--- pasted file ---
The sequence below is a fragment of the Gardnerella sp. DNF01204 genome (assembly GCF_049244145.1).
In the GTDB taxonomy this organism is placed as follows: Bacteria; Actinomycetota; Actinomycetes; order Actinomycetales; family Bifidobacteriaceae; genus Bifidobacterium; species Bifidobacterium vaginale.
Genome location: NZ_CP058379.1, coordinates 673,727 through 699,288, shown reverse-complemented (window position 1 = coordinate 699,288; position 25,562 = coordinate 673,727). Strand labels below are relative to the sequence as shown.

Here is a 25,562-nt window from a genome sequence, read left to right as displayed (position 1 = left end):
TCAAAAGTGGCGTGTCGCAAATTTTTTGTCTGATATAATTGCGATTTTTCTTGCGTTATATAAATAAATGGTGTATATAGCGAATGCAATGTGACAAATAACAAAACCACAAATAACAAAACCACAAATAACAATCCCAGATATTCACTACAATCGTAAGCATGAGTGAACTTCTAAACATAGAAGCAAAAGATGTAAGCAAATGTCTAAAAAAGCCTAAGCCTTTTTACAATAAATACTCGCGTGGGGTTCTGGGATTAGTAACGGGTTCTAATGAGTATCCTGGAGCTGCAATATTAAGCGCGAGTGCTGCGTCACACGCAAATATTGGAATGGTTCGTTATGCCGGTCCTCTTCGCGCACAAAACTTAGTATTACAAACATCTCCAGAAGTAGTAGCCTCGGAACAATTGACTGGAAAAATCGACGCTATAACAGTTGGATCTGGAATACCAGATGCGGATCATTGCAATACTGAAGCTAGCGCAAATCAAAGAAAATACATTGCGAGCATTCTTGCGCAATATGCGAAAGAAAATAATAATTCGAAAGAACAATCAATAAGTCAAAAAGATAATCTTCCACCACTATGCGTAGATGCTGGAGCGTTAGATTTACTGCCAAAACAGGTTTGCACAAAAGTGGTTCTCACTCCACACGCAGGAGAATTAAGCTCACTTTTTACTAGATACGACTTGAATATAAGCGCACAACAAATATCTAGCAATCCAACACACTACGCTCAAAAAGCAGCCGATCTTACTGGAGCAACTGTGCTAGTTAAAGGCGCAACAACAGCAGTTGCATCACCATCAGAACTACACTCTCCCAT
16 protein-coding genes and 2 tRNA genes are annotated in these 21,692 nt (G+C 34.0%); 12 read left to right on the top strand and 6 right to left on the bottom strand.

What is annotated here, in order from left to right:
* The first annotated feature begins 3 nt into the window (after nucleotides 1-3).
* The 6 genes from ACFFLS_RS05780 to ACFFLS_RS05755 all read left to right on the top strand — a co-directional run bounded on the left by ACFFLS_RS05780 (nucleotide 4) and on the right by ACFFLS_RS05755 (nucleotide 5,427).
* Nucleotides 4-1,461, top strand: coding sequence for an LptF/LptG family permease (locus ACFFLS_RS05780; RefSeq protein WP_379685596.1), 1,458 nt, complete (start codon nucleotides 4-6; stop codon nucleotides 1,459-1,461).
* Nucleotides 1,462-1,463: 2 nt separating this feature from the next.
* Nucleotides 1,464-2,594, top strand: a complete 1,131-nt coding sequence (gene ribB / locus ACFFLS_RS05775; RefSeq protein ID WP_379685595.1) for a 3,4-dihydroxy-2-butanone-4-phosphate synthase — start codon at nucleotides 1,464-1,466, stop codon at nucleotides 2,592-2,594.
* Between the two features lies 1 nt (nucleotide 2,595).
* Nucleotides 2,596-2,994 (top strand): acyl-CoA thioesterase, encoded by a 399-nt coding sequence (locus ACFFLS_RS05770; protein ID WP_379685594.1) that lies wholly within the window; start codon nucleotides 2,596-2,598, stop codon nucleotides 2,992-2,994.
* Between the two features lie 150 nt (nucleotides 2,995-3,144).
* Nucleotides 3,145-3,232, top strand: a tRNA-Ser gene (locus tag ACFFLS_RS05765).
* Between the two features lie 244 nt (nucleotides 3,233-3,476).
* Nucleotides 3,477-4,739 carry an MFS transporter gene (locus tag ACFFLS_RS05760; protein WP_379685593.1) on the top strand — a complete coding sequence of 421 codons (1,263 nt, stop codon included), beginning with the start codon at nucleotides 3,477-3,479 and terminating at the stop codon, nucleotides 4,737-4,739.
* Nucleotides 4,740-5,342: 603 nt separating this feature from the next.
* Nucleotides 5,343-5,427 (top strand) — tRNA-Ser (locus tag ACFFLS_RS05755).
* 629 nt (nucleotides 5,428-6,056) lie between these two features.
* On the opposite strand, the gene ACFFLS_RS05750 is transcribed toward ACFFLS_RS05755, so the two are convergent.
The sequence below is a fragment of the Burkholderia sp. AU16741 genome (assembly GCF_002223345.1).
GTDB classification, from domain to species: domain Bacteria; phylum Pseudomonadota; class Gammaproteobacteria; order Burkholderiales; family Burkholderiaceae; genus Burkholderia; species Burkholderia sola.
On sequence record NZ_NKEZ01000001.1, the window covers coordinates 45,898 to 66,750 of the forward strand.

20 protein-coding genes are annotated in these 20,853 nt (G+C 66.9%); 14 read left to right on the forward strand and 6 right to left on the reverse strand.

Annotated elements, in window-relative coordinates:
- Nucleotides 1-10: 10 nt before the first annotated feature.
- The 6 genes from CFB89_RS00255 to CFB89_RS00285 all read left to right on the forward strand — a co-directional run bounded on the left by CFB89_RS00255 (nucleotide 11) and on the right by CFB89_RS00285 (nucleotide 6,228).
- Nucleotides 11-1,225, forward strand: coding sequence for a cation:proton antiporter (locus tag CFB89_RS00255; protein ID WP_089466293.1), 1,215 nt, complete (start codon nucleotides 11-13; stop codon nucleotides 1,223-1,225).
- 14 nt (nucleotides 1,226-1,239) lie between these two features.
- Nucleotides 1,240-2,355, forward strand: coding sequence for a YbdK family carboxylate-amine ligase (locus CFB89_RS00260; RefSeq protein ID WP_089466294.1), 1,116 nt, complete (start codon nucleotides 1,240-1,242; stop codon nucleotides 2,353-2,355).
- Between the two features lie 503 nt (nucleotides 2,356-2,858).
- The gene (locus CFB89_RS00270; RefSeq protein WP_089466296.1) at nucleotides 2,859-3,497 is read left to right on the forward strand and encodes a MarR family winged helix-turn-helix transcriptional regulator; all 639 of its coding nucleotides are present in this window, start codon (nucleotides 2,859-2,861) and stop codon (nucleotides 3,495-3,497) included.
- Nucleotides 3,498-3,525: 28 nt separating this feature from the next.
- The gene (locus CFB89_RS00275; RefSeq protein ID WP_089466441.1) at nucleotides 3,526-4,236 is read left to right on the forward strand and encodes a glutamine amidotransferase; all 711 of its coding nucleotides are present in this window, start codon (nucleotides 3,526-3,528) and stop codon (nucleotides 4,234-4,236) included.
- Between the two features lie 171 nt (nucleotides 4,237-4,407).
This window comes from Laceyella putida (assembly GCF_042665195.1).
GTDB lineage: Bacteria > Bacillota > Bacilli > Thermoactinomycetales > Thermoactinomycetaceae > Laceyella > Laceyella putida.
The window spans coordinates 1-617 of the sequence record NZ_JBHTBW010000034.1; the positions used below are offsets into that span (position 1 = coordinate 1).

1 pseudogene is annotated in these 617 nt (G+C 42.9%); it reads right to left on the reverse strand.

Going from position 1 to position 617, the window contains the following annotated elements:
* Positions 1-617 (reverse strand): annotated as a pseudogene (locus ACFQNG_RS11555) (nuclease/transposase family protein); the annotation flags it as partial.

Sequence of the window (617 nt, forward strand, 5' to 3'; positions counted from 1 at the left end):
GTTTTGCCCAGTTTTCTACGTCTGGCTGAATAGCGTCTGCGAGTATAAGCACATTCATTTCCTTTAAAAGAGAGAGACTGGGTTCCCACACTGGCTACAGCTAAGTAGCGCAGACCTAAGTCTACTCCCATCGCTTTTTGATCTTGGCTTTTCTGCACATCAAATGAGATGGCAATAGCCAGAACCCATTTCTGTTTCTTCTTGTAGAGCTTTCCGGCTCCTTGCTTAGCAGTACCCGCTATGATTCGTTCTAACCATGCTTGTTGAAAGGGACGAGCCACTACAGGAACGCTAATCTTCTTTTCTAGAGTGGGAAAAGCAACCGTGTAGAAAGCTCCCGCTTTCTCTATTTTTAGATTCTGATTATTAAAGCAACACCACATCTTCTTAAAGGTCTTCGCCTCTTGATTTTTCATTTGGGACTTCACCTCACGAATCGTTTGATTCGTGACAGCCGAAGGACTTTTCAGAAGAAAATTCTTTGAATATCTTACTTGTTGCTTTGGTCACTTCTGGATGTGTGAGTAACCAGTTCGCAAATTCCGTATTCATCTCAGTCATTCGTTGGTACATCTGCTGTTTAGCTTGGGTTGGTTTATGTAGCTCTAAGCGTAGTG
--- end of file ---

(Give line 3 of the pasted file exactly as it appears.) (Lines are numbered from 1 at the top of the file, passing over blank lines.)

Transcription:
Genome location: NZ_CP058379.1, coordinates 673,727 through 699,288, shown reverse-complemented (window position 1 = coordinate 699,288; position 25,562 = coordinate 673,727). Strand labels below are relative to the sequence as shown.